Upminster mum shares ‘traumatic’ story of 15-month-old daughter following World Sepsis Day
PUBLISHED: 15:00 14 September 2018 | UPDATED: 13:08 20 September 2018
An Upminster mum has shared the “traumatic” experience of when her 15-month-old daughter had a serious infection to mark World Sepsis Day.
Sepsis can be very difficult to diagnose as it often hides behind common illnesses such as flu or gastroenteritis.
Laura Staples, 34, took her 15-month-old daughter Hayley, to the emergency department after finding out that Hayley had a urine infection.
“She’d not been right for a few days. She had a high temperature, over 40 degrees, wasn’t eating and was barely drinking apart from breastfeeding,” said Laura.
“As the staff were trying to do some tests on her, she nosedived.
“Her temperature rocketed, her skin was mottled and her fingers and toes were blue and she was sick all over herself then went limp and floppy.
“It was really traumatic. I knew it was serious when we were bombarded with medical staff.
“I’d never seen her so ill and it was really upsetting as usually she doesn’t keep still.”
Staff at Queen’s Hospital tried different antibiotics and Hayley had various scans and a lumbar puncture to check for meningitis.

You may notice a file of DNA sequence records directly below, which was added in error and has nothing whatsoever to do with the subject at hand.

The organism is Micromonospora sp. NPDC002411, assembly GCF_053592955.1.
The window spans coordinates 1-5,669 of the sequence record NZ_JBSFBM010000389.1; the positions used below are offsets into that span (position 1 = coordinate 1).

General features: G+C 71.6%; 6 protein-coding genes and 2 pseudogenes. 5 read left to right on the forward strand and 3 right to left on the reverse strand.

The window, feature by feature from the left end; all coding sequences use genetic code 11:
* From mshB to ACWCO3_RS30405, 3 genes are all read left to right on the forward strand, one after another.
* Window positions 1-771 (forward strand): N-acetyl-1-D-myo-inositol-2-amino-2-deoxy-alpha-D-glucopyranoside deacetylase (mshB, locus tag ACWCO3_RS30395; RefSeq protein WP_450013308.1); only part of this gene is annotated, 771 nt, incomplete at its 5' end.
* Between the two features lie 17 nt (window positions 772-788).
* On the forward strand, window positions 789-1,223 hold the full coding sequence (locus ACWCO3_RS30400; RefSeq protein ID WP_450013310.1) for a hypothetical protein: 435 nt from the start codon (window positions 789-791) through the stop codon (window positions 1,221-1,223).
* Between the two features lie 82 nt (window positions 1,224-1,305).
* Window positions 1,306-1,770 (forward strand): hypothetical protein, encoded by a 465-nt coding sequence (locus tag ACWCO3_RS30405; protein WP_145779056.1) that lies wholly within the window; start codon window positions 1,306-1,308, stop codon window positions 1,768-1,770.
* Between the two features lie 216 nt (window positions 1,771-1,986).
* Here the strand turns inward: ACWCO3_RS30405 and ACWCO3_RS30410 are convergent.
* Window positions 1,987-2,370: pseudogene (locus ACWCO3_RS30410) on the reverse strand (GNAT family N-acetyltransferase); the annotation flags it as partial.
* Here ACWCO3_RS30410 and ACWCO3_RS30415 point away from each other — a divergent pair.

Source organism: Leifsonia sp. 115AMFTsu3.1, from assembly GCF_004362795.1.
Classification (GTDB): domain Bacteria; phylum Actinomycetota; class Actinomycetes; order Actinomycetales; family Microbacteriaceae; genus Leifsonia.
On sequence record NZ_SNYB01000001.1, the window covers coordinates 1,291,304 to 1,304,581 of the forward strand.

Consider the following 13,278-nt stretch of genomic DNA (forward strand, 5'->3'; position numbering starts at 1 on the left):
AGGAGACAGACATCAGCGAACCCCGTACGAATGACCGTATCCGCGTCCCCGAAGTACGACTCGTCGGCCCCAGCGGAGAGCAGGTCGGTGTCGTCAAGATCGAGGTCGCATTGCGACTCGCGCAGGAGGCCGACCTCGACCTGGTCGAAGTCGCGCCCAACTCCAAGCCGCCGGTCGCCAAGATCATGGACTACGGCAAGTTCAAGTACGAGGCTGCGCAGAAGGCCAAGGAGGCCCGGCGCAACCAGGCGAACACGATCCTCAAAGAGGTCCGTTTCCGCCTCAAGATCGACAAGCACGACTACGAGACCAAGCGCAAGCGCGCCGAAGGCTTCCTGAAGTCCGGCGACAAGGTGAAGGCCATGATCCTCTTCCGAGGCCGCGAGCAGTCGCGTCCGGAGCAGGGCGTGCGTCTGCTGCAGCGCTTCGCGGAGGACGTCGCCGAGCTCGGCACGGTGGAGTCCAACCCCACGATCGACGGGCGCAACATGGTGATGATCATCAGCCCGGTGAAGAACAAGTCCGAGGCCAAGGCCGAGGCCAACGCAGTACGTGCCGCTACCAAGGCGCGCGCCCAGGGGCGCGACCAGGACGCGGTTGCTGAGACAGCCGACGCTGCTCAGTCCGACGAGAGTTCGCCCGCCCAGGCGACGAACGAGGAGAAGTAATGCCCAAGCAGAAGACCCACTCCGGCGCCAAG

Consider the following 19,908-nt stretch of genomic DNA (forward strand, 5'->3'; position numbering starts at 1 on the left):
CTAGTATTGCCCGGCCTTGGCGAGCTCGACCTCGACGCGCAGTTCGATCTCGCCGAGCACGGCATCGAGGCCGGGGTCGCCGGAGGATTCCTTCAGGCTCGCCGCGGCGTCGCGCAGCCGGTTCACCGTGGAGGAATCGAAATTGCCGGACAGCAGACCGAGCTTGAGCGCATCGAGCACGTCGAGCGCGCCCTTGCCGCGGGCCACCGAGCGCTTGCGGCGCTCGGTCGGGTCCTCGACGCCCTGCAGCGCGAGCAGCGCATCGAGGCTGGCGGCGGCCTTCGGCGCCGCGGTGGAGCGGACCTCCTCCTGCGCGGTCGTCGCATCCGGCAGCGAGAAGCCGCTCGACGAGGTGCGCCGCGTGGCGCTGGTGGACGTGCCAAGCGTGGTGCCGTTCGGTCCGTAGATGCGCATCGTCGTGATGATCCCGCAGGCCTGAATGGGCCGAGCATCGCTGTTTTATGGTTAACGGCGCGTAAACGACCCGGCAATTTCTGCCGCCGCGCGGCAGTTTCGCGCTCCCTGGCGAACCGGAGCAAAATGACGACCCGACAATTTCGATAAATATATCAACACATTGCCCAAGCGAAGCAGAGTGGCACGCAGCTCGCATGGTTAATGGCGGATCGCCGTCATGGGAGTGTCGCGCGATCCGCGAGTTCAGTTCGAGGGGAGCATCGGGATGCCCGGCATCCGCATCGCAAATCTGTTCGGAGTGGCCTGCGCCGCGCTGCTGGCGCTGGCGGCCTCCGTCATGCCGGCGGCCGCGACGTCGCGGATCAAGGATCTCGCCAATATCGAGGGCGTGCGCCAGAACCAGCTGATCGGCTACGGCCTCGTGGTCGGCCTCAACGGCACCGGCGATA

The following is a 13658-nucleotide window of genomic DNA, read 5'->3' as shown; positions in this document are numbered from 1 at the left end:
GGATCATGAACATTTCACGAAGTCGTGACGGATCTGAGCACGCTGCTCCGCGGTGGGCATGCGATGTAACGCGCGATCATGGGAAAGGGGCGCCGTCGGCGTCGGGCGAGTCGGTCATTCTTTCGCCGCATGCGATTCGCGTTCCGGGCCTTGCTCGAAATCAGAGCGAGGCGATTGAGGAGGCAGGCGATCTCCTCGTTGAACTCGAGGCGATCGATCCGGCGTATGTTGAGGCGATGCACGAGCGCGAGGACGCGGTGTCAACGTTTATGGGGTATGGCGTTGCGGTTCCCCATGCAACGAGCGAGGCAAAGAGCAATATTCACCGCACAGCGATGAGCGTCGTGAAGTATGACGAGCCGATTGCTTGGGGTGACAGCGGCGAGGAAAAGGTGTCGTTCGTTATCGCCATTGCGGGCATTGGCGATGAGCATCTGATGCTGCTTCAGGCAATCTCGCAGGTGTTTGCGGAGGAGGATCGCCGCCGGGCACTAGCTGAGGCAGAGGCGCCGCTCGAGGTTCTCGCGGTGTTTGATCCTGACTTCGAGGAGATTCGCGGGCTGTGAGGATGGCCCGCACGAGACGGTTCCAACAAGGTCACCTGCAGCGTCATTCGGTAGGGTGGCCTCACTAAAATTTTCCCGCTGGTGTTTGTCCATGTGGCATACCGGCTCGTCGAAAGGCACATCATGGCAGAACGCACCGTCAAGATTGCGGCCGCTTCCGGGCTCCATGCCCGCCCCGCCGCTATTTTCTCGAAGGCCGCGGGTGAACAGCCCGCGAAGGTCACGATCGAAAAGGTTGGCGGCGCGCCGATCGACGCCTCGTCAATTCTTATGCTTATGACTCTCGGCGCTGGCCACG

The mum-of-three added: “I stayed the whole time and I found the team were really great, not only with looking after Hayley, but making sure I was okay too.
“I got through it on adrenaline but I cried all afternoon when she got home.
“I think it was my gut instinct that I knew something was wrong, and I found the staff to be really reassuring and didn’t make me feel stupid.
“My advice to anyone else is if you’re not sure, get it checked.”
Barking, Havering and Redbridge University Hospital’s NHS Trust which runs Queen’s Hospital in Rom Valley Way has its own sepsis protocol, an electronic algorithm for identifying sepsis in children.
The first of its kind in the UK, the system prompts nurses to ask extra questions when a child is first brought in.
It generates a score and creates priority alerts for cases where it’s more likely to be sepsis. This ensures doctors see that child as a priority and can start treatment immediately if they do have sepsis.
Sylvester Gomes, paediatric emergency consultant and the Trust’s paediatric sepsis lead, said: “Sepsis can be hard to diagnose from other fevers, many of which are caused by coughs and colds. Finding sepsis in a child can be like finding a needle in a haystack.
“We started using the algorithm in June this year and so far it’s been very accurate.
“My ultimate goal is to develop a standardised system for use in all hospitals in the country.”
For more information visit sepsistrust.org.